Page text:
In her ruling, Judge Jacobson said her marriage order was necessary to comply with a mandate of the New Jersey Constitution – as interpreted by the state Supreme Court – that same-sex couples in civil unions must be afforded all of the same rights and benefits as are available to opposite-sex married couples in New Jersey.
Lawyers for the state had argued that the actual denial of federal benefits had come as a result of decisions by the Obama administration (which strongly supports same-sex marriage) and various federal agencies – not by the state of New Jersey and its agencies.
They said it was the US government, not the state government, that was denying equal access to federal benefits.
Judge Jacobson rejected the argument.
“The court cannot ignore that the State’s current system of classification assigns to same-sex couples a label distinct from marriage – a label that now directly affects the availability of federal marriage benefits to those couples,” the judge wrote in a 53-page opinion.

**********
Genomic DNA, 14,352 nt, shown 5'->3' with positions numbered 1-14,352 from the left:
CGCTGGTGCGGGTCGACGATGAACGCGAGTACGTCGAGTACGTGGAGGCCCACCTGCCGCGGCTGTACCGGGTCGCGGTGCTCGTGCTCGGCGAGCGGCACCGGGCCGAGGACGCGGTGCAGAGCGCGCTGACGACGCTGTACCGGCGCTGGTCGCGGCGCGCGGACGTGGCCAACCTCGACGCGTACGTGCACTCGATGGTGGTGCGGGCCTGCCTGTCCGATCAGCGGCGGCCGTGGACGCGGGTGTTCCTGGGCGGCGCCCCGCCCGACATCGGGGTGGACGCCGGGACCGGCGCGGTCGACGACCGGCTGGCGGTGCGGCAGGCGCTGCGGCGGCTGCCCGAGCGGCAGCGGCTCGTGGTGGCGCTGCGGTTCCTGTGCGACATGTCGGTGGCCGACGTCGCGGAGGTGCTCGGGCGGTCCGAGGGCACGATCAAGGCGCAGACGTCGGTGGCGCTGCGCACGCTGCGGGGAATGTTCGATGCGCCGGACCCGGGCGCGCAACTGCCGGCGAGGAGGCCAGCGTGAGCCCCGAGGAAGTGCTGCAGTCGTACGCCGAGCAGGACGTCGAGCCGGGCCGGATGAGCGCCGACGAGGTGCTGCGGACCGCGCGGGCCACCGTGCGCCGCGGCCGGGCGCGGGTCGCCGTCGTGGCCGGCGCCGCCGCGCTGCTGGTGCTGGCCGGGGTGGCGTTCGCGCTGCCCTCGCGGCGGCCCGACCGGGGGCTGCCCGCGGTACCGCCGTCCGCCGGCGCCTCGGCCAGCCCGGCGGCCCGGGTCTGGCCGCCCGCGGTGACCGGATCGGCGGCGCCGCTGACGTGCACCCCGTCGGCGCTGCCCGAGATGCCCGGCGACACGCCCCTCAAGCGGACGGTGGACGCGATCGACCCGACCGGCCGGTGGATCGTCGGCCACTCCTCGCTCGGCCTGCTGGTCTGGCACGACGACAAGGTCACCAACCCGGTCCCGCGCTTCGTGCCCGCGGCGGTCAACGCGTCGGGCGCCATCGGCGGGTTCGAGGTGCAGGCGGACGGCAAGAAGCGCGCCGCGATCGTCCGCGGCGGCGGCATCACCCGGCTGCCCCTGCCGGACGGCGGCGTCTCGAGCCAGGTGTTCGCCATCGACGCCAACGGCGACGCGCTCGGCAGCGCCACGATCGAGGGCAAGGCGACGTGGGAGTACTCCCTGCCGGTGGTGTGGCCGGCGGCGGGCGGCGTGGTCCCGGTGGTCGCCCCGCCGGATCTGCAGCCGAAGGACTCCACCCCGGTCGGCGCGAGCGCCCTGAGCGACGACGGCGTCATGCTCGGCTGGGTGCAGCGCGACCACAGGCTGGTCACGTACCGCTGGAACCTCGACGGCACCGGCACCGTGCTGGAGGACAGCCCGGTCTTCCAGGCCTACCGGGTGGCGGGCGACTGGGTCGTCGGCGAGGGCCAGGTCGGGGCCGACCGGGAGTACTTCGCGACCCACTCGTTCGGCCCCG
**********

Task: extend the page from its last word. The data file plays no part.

The underlying issue arose last June when the US Supreme Court invalidated a portion of the federal Defense of Marriage Act. In a 5-to-4 decision, the high court struck down DOMA because it sought to impose a federal definition of marriage on states that had decided to grant marriage rights to same-sex couples under state law.
The 1996 federal law had restricted receipt of some 1,200 federal benefits to married couples comprised of a man and a woman. Same-sex couples legally married under state law were denied the same benefits available to opposite-sex couples married in those same states.
In their ruling in June, the majority justices said DOMA violated equal protection principles by failing to defer to the decisions of the states in deciding for themselves who should be recognized as “married.”
Although it was clear from the decision that same-sex married couples must be afforded equal benefits by the federal government, the decision left unresolved whether those same benefits should also be afforded to same-sex couples who had entered into civil unions.